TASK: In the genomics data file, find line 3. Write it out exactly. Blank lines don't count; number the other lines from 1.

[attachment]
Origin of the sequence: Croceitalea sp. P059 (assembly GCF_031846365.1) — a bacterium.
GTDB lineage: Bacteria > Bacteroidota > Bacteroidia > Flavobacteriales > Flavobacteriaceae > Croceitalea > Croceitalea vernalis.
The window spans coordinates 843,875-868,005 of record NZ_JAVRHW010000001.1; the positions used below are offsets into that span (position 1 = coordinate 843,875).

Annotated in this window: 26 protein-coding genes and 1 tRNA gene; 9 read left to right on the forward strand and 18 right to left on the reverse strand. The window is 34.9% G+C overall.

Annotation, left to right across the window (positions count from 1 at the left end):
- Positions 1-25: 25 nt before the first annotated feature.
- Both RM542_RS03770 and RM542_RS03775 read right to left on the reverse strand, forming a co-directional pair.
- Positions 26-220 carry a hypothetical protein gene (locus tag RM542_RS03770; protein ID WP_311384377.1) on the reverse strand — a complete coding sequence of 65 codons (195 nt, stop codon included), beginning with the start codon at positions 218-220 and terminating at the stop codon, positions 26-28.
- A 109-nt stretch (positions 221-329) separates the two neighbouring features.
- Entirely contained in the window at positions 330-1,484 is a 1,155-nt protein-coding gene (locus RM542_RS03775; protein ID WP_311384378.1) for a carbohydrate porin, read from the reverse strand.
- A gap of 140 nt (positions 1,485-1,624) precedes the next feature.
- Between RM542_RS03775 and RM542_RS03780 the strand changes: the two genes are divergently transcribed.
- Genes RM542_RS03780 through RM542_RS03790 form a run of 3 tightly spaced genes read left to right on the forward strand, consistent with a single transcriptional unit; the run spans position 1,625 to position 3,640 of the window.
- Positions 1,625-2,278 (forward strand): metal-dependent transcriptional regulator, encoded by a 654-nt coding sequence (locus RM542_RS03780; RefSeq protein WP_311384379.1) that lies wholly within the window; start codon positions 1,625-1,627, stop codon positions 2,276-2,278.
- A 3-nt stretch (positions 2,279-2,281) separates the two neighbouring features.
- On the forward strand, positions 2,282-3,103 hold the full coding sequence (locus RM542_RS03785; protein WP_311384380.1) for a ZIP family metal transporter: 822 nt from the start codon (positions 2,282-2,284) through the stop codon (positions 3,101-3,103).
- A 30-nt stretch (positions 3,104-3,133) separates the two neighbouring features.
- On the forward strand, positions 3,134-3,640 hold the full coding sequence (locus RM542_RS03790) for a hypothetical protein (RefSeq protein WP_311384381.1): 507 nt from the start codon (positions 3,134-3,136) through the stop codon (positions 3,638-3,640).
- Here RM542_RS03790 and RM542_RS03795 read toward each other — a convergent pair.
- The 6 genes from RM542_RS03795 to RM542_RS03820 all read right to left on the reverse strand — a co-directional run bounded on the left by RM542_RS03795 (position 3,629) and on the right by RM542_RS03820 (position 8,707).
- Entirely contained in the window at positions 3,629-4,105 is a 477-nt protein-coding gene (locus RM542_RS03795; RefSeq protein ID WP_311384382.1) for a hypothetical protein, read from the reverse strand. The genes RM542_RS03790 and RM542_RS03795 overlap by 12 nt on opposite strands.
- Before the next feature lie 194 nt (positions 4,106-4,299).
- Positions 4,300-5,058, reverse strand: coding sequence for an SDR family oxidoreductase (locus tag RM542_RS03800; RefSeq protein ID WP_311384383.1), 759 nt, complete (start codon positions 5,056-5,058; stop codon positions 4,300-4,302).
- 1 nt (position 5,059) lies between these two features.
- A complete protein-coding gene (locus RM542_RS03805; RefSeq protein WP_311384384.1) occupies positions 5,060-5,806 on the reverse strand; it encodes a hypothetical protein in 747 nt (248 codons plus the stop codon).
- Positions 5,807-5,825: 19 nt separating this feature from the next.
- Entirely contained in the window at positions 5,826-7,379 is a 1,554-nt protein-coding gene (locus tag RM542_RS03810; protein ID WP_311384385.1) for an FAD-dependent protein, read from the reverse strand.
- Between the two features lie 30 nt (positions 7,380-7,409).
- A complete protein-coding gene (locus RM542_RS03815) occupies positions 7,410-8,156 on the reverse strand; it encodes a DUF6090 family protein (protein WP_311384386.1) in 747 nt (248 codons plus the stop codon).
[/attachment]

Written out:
The window spans coordinates 843,875-868,005 of record NZ_JAVRHW010000001.1; the positions used below are offsets into that span (position 1 = coordinate 843,875).